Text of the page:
Knights dressed in silver armor, the magic sword Excalibur — these are among the legends surrounding King Arthur. But what if he actually lived in a cold, dark time and fought barbarians dressed as a Roman?
Four hundred years after Jesus Christ, the Roman Empire reached as far west as Britain. It was the very edge of the Christian world. In the north of England, the farthest outpost of their empire, the Romans built the 75-mile-long Hadrian's Wall to keep the barbarians out — until the Roman Empire began to crumble.
If King Arthur actually lived, it was during this chaotic, dangerous time known as the Dark Ages. This presents a far different picture from the familiar Arthurian legends, where the great king reigned at Camelot with his unfaithful Queen Guinevere and Merlin the magician, and Sir Lancelot and the knights of the Round Table searched for the Holy Grail.
Is there any historical truth behind all this? Perhaps.
According to one theory, the real Arthur would have lived in the fifth century, leading a group of warriors against barbarian invaders. That is how the most recent Hollywood movie takes on the story in King Arthur, starring Clive Owen as the titular monarch and Keira Knightley as a sword-swinging Guinevere.
"This is the original King Arthur. This is where all the myths came from," said producer Jerry Bruckheimer. "Ours is the special forces of, I guess, the fifth century."
Literary Records Introduce Arthur
Finding information about the real Arthur is not easy as there is very little data emerging from the Dark Ages.
"The oldest written account of Arthur, in which Arthur's name is mentioned, is just a fragmentary mention of him in a poem, where the author says, ' So and so was a great warrior, but he was no Arthur,'" said John Matthews, a consultant on King Arthur.
Literature from the sixth century provides more clues. "There are references, from within a hundred years of his supposed death that talk about a great leader. At that point they still don't name him," said Matthews.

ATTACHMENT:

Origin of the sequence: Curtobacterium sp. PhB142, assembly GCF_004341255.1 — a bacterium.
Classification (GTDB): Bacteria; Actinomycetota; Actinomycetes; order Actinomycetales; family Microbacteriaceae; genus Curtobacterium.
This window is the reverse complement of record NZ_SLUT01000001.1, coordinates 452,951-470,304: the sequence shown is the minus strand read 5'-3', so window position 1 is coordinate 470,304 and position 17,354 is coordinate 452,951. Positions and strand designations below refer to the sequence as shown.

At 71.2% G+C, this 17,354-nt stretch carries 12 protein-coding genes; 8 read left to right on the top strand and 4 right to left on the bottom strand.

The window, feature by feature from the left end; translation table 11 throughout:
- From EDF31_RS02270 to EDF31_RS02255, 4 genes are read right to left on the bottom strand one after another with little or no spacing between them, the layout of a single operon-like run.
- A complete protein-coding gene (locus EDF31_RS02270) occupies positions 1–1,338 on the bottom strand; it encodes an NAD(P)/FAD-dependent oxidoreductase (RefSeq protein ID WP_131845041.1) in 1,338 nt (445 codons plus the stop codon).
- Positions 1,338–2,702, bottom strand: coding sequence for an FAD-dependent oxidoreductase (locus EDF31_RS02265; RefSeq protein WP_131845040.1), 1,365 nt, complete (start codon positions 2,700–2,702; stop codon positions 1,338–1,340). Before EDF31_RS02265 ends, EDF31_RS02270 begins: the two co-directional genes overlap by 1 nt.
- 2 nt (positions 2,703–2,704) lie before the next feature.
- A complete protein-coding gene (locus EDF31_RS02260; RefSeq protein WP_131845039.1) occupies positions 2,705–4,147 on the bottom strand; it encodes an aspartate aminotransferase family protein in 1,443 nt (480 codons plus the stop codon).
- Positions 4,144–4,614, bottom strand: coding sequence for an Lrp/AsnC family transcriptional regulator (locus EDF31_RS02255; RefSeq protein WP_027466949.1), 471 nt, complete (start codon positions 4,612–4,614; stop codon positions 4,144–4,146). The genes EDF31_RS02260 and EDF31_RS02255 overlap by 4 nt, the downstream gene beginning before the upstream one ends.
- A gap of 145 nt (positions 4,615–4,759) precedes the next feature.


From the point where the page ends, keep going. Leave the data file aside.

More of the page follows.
As Matthews describes it, when Arthur lived, Britain was part of the Roman civilization. The Romans built London and gave the Celtic Britons Christianity, running water and Roman citizenship. But in the early fifth century, Rome itself was under attack by barbarians and began withdrawing its troops from the region.
"Britain was left almost defenseless," said Matthews. "And then various people from outside began attacking … and the British people put up quite a fight."
Bruckheimer said Arthur was among the fighters. The first real reference to the leader comes from a Welsh monk in the eighth century who compiled a book about Britain, naming Arturious as the "king of battles."
The monk Nennius described Arthur as a warrior who won 12 battles, briefly defeating the Saxons, invaders from across the sea to the north whom Matthews describes as wild, "battle-hardened warriors."
The Britons were also facing tribesman called Picts, natives who swept down from the Scottish Highlands. "We've researched drawings of what Picts look like and they have these wild tattoos on them … they would fight naked and they were real savages and fierce fighters," said Bruckheimer.